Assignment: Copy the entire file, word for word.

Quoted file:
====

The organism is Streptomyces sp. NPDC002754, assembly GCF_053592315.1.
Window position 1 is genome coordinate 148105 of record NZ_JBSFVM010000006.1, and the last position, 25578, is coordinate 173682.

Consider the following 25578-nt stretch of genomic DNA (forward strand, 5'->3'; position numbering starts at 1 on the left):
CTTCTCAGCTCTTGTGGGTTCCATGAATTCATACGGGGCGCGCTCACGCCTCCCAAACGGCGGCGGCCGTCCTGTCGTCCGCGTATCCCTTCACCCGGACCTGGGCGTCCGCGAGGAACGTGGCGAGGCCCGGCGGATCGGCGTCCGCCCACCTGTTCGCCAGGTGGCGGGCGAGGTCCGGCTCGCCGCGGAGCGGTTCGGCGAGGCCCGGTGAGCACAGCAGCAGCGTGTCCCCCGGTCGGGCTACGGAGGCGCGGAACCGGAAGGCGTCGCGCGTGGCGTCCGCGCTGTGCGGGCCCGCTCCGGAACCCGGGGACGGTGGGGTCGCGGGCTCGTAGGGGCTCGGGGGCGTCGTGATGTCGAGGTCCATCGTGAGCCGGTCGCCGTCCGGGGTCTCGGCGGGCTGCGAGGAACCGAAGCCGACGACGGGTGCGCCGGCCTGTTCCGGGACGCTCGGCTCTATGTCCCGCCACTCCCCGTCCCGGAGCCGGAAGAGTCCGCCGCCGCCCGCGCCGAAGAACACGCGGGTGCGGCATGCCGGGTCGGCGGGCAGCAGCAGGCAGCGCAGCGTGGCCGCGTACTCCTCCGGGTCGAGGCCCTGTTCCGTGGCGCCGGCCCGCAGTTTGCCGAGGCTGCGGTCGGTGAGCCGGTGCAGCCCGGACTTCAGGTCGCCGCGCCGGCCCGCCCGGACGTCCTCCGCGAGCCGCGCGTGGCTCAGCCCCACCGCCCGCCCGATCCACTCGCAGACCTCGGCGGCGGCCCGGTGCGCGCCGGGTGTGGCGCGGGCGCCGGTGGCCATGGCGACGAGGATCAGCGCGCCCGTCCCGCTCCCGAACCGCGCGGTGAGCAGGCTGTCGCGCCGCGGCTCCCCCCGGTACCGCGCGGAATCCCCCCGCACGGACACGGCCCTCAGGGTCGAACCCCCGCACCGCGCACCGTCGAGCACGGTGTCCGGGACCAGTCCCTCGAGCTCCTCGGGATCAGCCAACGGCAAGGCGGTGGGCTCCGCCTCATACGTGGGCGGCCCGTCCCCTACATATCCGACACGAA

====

The organism is Streptomyces sp. NPDC002754, assembly GCF_053592315.1.
Window position 1 is genome coordinate 148105 of record NZ_JBSFVM010000006.1, and the last position, 25578, is coordinate 173682.

Consider the following 25578-nt stretch of genomic DNA (forward strand, 5'->3'; position numbering starts at 1 on the left):
CTTCTCAGCTCTTGTGGGTTCCATGAATTCATACGGGGCGCGCTCACGCCTCCCAAACGGCGGCGGCCGTCCTGTCGTCCGCGTATCCCTTCACCCGGACCTGGGCGTCCGCGAGGAACGTGGCGAGGCCCGGCGGATCGGCGTCCGCCCACCTGTTCGCCAGGTGGCGGGCGAGGTCCGGCTCGCCGCGGAGCGGTTCGGCGAGGCCCGGTGAGCACAGCAGCAGCGTGTCCCCCGGTCGGGCTACGGAGGCGCGGAACCGGAAGGCGTCGCGCGTGGCGTCCGCGCTGTGCGGGCCCGCTCCGGAACCCGGGGACGGTGGGGTCGCGGGCTCGTAGGGGCTCGGGGGCGTCGTGATGTCGAGGTCCATCGTGAGCCGGTCGCCGTCCGGGGTCTCGGCGGGCTGCGAGGAACCGAAGCCGACGACGGGTGCGCCGGCCTGTTCCGGGACGCTCGGCTCTATGTCCCGCCACTCCCCGTCCCGGAGCCGGAAGAGTCCGCCGCCGCCCGCGCCGAAGAACACGCGGGTGCGGCATGCCGGGTCGGCGGGCAGCAGCAGGCAGCGCAGCGTGGCCGCGTACTCCTCCGGGTCGAGGCCCTGTTCCGTGGCGCCGGCCCGCAGTTTGCCGAGGCTGCGGTCGGTGAGCCGGTGCAGCCCGGACTTCAGGTCGCCGCGCCGGCCCGCCCGGACGTCCTCCGCGAGCCGCGCGTGGCTCAGCCCCACCGCCCGCCCGATCCACTCGCAGACCTCGGCGGCGGCCCGGTGCGCGCCGGGTGTGGCGCGGGCGCCGGTGGCCATGGCGACGAGGATCAGCGCGCCCGTCCCGCTCCCGAACCGCGCGGTGAGCAGGCTGTCGCGCCGCGGCTCCCCCCGGTACCGCGCGGAATCCCCCCGCACGGACACGGCCCTCAGGGTCGAACCCCCGCACCGCGCACCGTCGAGCACGGTGTCCGGGACCAGTCCCTCGAGCTCCTCGGGATCAGCCAACGGCAAGGCGGTGGGCTCCGCCTCATACGTGGGCGGCCCGTCCCCTACATATCCGACACGAA